My top 4 woods I love to use are
1. Apple:Weber 17005 Apple Wood Chunks, 5-Pound
Apple has a mild flavor, with a sweet fruitiness to it. Apple pairs great with all game meats from winged to hoofed and everything in between. It’s smoke will not over power the meat like you’ll find in other woods. It’s a staple in all wild boar recipes for me.
With hickory you’ll get a strong smoke, packed with sweet yet bold flavor. I use hickory in many of my red game meats. I don’t use it to often win my upland game birds because they tend to take on to much smoke. It does though go amazing with waterfowl.
3. Citrus: Orange & lemon
Citrus wood here in California is easy to find with our orange and lemon groves. It’s also a tree that 75% of California’s have growing in their yards. Citrus wood tends to have a medium smoke flavor with just the right amounts of tangy and sweetness. I use citrus on upland game birds, seafood and waterfowl. I avoid it on red game meat and pork, it tends to over sweeten the meat.
4. Cherry:Weber 17007 Cherry Wood Chunks, 5-Pound
Cherry is another one of those sweet mild fruit woods that complements all game meats from land and water. It has a much milder fruitiness than Apple, but still punches the smoke flavor yours craving.
Bonus: oak can be added to any of the mild smokes to add a richer depth and a traditional smokey flavor.
I avoid mesquite, and walnut when cooking with my wild game meats. Both of these woods tend to leave your meat with a very bitter earthy flavor. Since most people think wild game already has a very strong bitter and earthy taste adding more just seems to kill it. But, hey if that’s your thing, then more power to ya.
Now that we’ve discussed the woods let’s look at temps. People tend to think hotter is better while smoking meats, but again this is not the case. I was always preached at with these three words when it came to smoking meats “low and slow” and I live by those words. If you push to much heat and smoke into the meat it starts to create jerky. You began to pull all moister from the meat and in turn do the opposite of what your intending to do.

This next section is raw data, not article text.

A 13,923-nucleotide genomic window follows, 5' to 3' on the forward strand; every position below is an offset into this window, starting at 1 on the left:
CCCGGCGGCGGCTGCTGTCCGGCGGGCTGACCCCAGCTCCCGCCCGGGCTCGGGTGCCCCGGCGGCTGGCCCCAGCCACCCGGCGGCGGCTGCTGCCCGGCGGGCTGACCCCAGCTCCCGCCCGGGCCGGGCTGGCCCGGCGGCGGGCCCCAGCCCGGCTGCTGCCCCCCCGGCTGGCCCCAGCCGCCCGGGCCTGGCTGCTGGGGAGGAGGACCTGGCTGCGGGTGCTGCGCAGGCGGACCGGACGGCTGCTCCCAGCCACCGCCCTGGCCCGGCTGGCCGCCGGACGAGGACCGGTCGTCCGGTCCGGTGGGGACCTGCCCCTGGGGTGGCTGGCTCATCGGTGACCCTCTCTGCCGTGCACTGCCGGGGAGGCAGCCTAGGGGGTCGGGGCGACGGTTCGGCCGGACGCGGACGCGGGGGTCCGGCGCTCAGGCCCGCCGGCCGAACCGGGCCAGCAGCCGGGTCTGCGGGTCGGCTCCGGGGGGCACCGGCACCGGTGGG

When I smoked my Venison roast I kept my smoker between 215-225 degrees the whole smoke. My meat took 4 hours and 47 minutes to reach my goal
Internal temperatures 140 degrees. What the low and slow method does is helps create a bark on the meat, thus allowing the moister to stay within the meat.
This brings me to my last point on smoking meats, an amazing thermometer. Not just one but two. You’ll want one to hang on your smoker so you know the temp and can adjust your flame accordingly but adding more heat or reducing it. You’ll want a second one to be in your meat the whole time. This way you can check the meat every hour without lifting the lid and allowing the power of the smoke to disappear.
Smoked venison roast:
1. Remove venison roast from marinade and slow to rest at room temperature until smoker has reached it preset temperature of 215-225 degrees.
2. Add meat to the middle of the rack, place thermometer in middle or largest part of meat and close lid
3. Cook until internal temperature of meat reaches 140 degrees
4. Pull meat from smoker and place directly into fridge to cool the meat and stop the cooking process
5. After one hour of cooling, remove meat and slice thin. If you’re using a knife slice as thin as you can. I prefer Weston 7.5-Inch Food Slicer for those paper thin slices
Now that’s it, I could talk for days on the subject of smoking and grilling meats, but this is a step in right direction for anyone wanted to get their feet wet. Have fun and thanks for reading and remember..
Low & Slow baby!
From Field To Plate